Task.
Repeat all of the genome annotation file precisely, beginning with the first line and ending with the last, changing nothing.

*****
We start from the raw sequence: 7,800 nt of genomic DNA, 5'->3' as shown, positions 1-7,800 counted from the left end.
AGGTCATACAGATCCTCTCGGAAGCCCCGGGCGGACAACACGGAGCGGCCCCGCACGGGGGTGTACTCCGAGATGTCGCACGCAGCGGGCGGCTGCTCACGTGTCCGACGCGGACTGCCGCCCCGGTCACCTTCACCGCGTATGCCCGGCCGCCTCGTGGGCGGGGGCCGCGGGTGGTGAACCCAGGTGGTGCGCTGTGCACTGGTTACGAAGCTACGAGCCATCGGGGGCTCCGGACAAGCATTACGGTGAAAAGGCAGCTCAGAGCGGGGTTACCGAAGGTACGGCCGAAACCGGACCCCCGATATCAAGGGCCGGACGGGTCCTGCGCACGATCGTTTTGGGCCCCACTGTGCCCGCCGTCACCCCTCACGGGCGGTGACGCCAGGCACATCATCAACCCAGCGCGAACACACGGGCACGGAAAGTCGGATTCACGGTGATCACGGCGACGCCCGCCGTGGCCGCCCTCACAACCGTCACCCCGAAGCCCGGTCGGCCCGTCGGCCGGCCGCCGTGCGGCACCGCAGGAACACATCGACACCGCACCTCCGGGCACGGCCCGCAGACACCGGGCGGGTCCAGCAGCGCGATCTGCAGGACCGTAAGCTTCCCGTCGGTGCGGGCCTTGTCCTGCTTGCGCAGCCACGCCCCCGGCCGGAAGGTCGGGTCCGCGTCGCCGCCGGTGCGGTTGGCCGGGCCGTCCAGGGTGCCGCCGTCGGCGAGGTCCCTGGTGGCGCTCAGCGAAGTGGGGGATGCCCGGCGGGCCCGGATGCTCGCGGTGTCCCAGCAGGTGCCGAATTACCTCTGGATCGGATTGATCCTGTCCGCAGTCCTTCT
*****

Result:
We start from the raw sequence: 7,800 nt of genomic DNA, 5'->3' as shown, positions 1-7,800 counted from the left end.
AGGTCATACAGATCCTCTCGGAAGCCCCGGGCGGACAACACGGAGCGGCCCCGCACGGGGGTGTACTCCGAGATGTCGCACGCAGCGGGCGGCTGCTCACGTGTCCGACGCGGACTGCCGCCCCGGTCACCTTCACCGCGTATGCCCGGCCGCCTCGTGGGCGGGGGCCGCGGGTGGTGAACCCAGGTGGTGCGCTGTGCACTGGTTACGAAGCTACGAGCCATCGGGGGCTCCGGACAAGCATTACGGTGAAAAGGCAGCTCAGAGCGGGGTTACCGAAGGTACGGCCGAAACCGGACCCCCGATATCAAGGGCCGGACGGGTCCTGCGCACGATCGTTTTGGGCCCCACTGTGCCCGCCGTCACCCCTCACGGGCGGTGACGCCAGGCACATCATCAACCCAGCGCGAACACACGGGCACGGAAAGTCGGATTCACGGTGATCACGGCGACGCCCGCCGTGGCCGCCCTCACAACCGTCACCCCGAAGCCCGGTCGGCCCGTCGGCCGGCCGCCGTGCGGCACCGCAGGAACACATCGACACCGCACCTCCGGGCACGGCCCGCAGACACCGGGCGGGTCCAGCAGCGCGATCTGCAGGACCGTAAGCTTCCCGTCGGTGCGGGCCTTGTCCTGCTTGCGCAGCCACGCCCCCGGCCGGAAGGTCGGGTCCGCGTCGCCGCCGGTGCGGTTGGCCGGGCCGTCCAGGGTGCCGCCGTCGGCGAGGTCCCTGGTGGCGCTCAGCGAAGTGGGGGATGCCCGGCGGGCCCGGATGCTCGCGGTGTCCCAGCAGGTGCCGAATTACCTCTGGATCGGATTGATCCTGTCCGCAGTCCTTCT